Eric Adams grew up poor with his mother, Dorothy Mae Adams-Streter, and his five siblings in Brownsville, Brooklyn, before moving to Queens.
Eric Adams grew up poor with his mother, Dorothy Mae Adams-Streter, and his five siblings in Brownsville, Brooklyn, before moving to Queens.

Of course, this leads to some difficult conversations, particularly among activists still campaigning for Portland-style police reform. For the most part, progressive groups have failed to coalesce around a unified anti-Adams message. One reason is that Adams — unlike many big city mayors — is not afraid of it take on critics at both ends of the political spectrum (including a well-publicized spat with a local Black Lives Matter leader just weeks before his inauguration).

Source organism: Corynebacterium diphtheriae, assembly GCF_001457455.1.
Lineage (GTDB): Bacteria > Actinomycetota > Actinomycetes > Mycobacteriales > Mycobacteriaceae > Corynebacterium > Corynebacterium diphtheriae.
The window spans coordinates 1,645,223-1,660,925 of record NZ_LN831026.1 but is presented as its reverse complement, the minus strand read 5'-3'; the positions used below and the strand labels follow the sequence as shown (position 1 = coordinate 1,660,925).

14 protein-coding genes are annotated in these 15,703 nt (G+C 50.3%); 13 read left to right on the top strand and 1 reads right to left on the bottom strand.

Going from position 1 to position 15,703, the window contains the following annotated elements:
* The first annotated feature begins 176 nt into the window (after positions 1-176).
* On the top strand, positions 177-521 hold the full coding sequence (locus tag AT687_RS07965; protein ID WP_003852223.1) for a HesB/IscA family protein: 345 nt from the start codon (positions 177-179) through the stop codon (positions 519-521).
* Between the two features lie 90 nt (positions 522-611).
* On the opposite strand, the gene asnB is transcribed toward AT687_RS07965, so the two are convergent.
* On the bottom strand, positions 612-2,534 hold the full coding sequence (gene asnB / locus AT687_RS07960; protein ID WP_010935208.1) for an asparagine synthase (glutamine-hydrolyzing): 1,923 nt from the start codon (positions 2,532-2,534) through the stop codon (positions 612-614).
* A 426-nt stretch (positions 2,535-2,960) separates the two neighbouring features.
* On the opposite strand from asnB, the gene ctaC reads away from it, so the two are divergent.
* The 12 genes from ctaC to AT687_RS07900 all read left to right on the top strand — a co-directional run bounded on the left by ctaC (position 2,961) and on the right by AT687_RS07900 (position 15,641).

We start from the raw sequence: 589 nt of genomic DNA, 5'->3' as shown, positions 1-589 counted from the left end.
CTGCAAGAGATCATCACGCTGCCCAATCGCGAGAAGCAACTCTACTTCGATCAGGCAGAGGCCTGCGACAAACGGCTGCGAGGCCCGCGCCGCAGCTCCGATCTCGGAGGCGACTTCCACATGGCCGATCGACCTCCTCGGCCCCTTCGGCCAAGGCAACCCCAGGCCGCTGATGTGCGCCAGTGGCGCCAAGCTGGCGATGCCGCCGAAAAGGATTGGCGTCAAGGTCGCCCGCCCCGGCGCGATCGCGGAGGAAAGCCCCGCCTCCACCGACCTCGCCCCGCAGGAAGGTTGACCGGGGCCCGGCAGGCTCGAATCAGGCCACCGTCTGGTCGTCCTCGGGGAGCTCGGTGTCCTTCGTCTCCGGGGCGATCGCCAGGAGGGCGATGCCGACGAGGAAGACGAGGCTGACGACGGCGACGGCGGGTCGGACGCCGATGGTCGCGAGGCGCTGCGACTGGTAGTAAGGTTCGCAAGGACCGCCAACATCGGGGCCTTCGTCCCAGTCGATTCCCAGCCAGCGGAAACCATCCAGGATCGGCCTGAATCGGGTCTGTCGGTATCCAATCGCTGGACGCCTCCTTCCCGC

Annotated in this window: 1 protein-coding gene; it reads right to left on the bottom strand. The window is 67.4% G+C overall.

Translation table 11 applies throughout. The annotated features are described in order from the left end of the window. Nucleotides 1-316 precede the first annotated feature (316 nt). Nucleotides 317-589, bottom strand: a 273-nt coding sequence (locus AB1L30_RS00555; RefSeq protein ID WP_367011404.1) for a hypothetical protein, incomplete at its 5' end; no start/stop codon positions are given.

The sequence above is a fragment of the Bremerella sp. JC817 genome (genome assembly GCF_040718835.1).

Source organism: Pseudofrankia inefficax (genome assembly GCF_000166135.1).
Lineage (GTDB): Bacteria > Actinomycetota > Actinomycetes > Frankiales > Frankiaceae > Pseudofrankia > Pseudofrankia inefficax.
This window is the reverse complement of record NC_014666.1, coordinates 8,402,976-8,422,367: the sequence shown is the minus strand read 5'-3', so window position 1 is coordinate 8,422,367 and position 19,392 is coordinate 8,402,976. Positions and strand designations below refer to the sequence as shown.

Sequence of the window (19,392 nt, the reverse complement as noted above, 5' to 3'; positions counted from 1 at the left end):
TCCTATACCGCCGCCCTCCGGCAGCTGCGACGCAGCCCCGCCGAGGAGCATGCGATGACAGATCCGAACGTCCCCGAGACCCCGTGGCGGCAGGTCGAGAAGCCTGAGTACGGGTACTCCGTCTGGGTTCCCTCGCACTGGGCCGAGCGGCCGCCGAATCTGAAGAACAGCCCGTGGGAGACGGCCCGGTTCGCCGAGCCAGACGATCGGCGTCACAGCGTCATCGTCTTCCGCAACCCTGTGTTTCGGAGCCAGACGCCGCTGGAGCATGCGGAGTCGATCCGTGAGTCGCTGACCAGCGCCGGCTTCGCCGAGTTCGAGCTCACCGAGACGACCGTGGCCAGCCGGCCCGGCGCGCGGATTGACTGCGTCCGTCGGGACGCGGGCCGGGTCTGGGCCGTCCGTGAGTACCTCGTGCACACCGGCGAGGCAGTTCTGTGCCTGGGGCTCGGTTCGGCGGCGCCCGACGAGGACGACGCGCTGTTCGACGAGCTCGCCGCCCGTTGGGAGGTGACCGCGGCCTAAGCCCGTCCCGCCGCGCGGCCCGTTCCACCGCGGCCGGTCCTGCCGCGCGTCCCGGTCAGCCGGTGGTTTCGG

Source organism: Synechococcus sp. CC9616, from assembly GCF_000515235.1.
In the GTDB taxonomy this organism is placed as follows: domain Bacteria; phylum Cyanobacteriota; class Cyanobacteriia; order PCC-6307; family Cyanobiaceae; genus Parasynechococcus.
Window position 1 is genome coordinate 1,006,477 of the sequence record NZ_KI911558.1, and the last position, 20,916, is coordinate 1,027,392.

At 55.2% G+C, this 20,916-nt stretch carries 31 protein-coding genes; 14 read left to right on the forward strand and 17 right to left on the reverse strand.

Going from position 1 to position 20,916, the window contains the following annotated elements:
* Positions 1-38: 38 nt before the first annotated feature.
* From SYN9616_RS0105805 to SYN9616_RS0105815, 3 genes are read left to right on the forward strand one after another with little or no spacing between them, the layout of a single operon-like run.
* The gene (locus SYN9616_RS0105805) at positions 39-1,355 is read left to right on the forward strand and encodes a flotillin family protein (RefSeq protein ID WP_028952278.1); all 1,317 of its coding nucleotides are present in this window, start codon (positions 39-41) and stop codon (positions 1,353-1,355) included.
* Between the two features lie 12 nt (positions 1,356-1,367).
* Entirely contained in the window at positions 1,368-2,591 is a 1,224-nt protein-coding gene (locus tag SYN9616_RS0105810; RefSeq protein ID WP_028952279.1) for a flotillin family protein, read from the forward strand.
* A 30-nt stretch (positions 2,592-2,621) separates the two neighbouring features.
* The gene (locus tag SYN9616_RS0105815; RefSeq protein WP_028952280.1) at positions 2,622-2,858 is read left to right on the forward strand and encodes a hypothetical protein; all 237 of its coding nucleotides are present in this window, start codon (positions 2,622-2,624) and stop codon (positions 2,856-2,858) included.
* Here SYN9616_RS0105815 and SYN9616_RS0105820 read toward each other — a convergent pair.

He is also not afraid to embrace socio-political taboos that many white politicians would never dare to tackle like he is now legendary “Stop the Sag” campaign in 2010 against young (mostly minority) men who wear low-rise trousers. As a black man speaking to a black audience about crimes (as the data confirms) mostly committed by himself, Adams’ message, with the hashtag of outrage app-tivists typically use to quell dissent, is hard to dismiss.

Before becoming mayor, Adams served as the NYPD's police captain, uniquely qualifying him to understand violence in the city.
Before becoming mayor, Adams served as the NYPD’s police captain, uniquely qualifying him to understand violence in the city.
Stephen Hirsch